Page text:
European auto parts suppliers, particularly those manufacturing parts for internal combustion engines, are facing an existential crisis as the continent gears up to switch over to EVs. Since battery-powered cars are yet to meet their full sales potential, suppliers are in a situation where they need to invest heavily in new equipment to cater to EV manufacturing while at the same time seeing their current income decline due to slowing conventional vehicle sales.
In the case of Evtec Aluminum, a supplier of engine components to Jaguar Land Rover with two plants in the UK, an investment of millions of pounds in machinery to manufacture parts for diesel engines (because diesel was the dominant fuel in Europe over the past decade) only brought idled machines and massive losses because the EU turned away from the fuel following Volkswagen’s “Dieselgate” scandal.
Now the focus has turned to EVs, and many EU countries are considering completely banning combustion engines by 2035. Evtec managed to survive because it was taken over by an investor group led by David Roberts, who felt it was a “no brainer to invest in that business” because the company’s ability to manufacture complex aluminum components will almost certainly attract business from manufacturers looking for EV parts.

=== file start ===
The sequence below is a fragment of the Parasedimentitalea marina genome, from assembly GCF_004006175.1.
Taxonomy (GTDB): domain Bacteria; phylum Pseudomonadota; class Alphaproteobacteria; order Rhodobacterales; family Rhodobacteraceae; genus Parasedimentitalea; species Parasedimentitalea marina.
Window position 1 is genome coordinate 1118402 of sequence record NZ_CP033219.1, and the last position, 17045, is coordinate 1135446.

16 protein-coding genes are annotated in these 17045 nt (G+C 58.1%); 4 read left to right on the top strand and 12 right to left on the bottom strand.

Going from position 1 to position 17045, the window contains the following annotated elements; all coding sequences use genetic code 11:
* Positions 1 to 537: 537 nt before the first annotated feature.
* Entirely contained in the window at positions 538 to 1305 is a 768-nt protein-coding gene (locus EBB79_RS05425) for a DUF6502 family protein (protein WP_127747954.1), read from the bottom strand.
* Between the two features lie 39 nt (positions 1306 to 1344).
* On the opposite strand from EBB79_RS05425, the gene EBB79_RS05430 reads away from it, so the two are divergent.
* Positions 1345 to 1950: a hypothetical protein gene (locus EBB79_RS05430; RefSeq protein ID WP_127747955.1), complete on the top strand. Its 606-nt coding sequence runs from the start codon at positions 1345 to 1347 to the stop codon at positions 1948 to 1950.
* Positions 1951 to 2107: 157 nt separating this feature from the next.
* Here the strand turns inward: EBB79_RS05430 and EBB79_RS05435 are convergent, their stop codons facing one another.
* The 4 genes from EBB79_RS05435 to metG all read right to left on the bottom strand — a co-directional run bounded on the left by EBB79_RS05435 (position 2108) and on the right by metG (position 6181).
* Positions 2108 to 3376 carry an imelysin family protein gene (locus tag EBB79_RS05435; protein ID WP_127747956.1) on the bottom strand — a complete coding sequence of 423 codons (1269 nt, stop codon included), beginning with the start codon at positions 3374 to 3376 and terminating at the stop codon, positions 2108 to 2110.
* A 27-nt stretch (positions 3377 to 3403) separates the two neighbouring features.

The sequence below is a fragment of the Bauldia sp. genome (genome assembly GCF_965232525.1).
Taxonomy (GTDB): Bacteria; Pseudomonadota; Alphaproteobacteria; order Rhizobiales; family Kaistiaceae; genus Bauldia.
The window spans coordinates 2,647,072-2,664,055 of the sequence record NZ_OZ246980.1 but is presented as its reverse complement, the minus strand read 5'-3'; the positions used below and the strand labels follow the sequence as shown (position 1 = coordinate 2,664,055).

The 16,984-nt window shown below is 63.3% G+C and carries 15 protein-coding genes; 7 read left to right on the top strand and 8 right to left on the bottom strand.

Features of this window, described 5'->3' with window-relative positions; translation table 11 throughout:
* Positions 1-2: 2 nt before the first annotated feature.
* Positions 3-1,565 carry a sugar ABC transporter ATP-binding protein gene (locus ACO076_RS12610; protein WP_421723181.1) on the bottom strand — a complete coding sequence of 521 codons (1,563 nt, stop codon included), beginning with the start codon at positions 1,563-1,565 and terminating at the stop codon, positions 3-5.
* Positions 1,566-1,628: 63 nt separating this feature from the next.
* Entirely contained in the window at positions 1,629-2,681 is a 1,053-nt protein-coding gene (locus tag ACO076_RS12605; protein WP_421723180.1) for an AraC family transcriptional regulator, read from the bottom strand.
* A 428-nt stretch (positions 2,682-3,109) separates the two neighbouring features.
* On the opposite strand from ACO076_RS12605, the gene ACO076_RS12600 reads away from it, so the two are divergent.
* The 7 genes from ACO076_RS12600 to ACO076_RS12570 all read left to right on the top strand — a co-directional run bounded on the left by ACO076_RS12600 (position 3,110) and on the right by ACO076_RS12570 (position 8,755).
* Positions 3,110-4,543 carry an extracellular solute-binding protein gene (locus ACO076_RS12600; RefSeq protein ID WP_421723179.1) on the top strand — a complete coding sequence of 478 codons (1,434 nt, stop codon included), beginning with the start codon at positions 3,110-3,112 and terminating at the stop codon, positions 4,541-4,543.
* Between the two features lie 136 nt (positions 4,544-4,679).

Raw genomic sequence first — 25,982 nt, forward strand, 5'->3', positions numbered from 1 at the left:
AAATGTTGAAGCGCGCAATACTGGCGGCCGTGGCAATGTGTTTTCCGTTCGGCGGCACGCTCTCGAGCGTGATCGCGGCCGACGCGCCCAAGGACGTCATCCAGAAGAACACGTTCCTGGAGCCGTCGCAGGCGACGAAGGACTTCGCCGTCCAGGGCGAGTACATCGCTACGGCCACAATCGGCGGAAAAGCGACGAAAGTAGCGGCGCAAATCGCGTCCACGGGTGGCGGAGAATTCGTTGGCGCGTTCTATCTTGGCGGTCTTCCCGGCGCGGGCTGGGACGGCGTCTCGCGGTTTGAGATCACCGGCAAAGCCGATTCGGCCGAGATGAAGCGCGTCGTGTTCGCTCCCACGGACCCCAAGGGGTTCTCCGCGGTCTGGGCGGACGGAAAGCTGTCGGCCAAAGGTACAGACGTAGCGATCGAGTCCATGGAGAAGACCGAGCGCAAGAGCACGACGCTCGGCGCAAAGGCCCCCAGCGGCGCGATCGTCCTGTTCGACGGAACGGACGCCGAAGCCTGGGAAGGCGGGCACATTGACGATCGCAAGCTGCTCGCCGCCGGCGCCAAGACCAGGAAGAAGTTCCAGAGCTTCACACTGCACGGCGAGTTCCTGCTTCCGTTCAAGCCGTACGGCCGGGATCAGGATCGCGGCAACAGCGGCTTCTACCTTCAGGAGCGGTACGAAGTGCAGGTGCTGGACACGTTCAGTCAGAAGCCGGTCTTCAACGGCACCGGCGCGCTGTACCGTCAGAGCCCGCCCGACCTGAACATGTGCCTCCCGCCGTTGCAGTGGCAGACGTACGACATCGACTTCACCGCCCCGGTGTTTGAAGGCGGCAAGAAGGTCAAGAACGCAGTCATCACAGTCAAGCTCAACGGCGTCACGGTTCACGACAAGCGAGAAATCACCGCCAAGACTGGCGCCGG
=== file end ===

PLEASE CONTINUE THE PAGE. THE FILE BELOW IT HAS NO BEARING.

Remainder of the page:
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Other companies, such as German powertrain supplier Vitesco Technologies Group AG, are looking to shift their focus from combustion engines towards EVs, expecting them to account for 70 percent of the vehicle market by 2030, reports Reuters. To that end, their business will be split into two main divisions; one for EV components and the other for higher-value technology that can be utilized in combustion engines and can generate higher revenue in a declining segment.
Because EV motors have around a third of the parts of combustion engines, manufacturers have warned of massive job losses in component manufacture. For example, Stellantis is in the process of switching over its engine plant in Tremery, France, to EV motor manufacture, and has already cut the workforce from 3,000 to 2,400 and is expecting further downsizing.
According to auto industry consultant Bernd Bohr, the larger and deeper-pocketed suppliers will likely be the last ones standing. Smaller companies, on the other hand, will have to adapt, consider diversifying, or face the very real possibility of going out of business.